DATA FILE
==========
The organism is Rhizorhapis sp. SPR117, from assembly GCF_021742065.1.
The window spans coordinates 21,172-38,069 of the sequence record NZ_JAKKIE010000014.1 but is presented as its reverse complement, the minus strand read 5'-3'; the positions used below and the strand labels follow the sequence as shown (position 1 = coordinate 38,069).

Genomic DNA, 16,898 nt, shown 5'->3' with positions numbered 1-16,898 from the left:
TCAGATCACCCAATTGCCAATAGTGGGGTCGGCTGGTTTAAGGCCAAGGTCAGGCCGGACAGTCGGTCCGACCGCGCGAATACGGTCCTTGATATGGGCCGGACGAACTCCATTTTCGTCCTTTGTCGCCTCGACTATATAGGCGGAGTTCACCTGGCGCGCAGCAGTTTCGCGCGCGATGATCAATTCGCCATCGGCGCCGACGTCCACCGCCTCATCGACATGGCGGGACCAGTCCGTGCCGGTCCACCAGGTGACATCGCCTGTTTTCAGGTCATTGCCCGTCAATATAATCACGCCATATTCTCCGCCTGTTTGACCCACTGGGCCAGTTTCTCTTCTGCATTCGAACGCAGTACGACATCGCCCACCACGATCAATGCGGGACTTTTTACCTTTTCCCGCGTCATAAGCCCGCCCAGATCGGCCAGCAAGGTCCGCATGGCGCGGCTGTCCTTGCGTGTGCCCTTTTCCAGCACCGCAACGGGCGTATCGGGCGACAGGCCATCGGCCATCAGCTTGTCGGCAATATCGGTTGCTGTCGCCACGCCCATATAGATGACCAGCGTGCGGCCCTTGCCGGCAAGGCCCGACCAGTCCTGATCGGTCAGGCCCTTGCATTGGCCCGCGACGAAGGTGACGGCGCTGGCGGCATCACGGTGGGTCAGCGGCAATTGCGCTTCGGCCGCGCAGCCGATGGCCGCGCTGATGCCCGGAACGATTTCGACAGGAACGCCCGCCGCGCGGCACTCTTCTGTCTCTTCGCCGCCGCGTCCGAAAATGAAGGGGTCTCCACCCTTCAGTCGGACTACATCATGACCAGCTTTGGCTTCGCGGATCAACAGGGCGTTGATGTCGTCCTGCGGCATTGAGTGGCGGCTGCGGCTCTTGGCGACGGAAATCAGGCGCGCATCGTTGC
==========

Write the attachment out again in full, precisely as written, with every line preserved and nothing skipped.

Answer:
The organism is Rhizorhapis sp. SPR117, from assembly GCF_021742065.1.
The window spans coordinates 21,172-38,069 of the sequence record NZ_JAKKIE010000014.1 but is presented as its reverse complement, the minus strand read 5'-3'; the positions used below and the strand labels follow the sequence as shown (position 1 = coordinate 38,069).

Genomic DNA, 16,898 nt, shown 5'->3' with positions numbered 1-16,898 from the left:
TCAGATCACCCAATTGCCAATAGTGGGGTCGGCTGGTTTAAGGCCAAGGTCAGGCCGGACAGTCGGTCCGACCGCGCGAATACGGTCCTTGATATGGGCCGGACGAACTCCATTTTCGTCCTTTGTCGCCTCGACTATATAGGCGGAGTTCACCTGGCGCGCAGCAGTTTCGCGCGCGATGATCAATTCGCCATCGGCGCCGACGTCCACCGCCTCATCGACATGGCGGGACCAGTCCGTGCCGGTCCACCAGGTGACATCGCCTGTTTTCAGGTCATTGCCCGTCAATATAATCACGCCATATTCTCCGCCTGTTTGACCCACTGGGCCAGTTTCTCTTCTGCATTCGAACGCAGTACGACATCGCCCACCACGATCAATGCGGGACTTTTTACCTTTTCCCGCGTCATAAGCCCGCCCAGATCGGCCAGCAAGGTCCGCATGGCGCGGCTGTCCTTGCGTGTGCCCTTTTCCAGCACCGCAACGGGCGTATCGGGCGACAGGCCATCGGCCATCAGCTTGTCGGCAATATCGGTTGCTGTCGCCACGCCCATATAGATGACCAGCGTGCGGCCCTTGCCGGCAAGGCCCGACCAGTCCTGATCGGTCAGGCCCTTGCATTGGCCCGCGACGAAGGTGACGGCGCTGGCGGCATCACGGTGGGTCAGCGGCAATTGCGCTTCGGCCGCGCAGCCGATGGCCGCGCTGATGCCCGGAACGATTTCGACAGGAACGCCCGCCGCGCGGCACTCTTCTGTCTCTTCGCCGCCGCGTCCGAAAATGAAGGGGTCTCCACCCTTCAGTCGGACTACATCATGACCAGCTTTGGCTTCGCGGATCAACAGGGCGTTGATGTCGTCCTGCGGCATTGAGTGGCGGCTGCGGCTCTTGGCGACGGAAATCAGGCGCGCATCGTTGC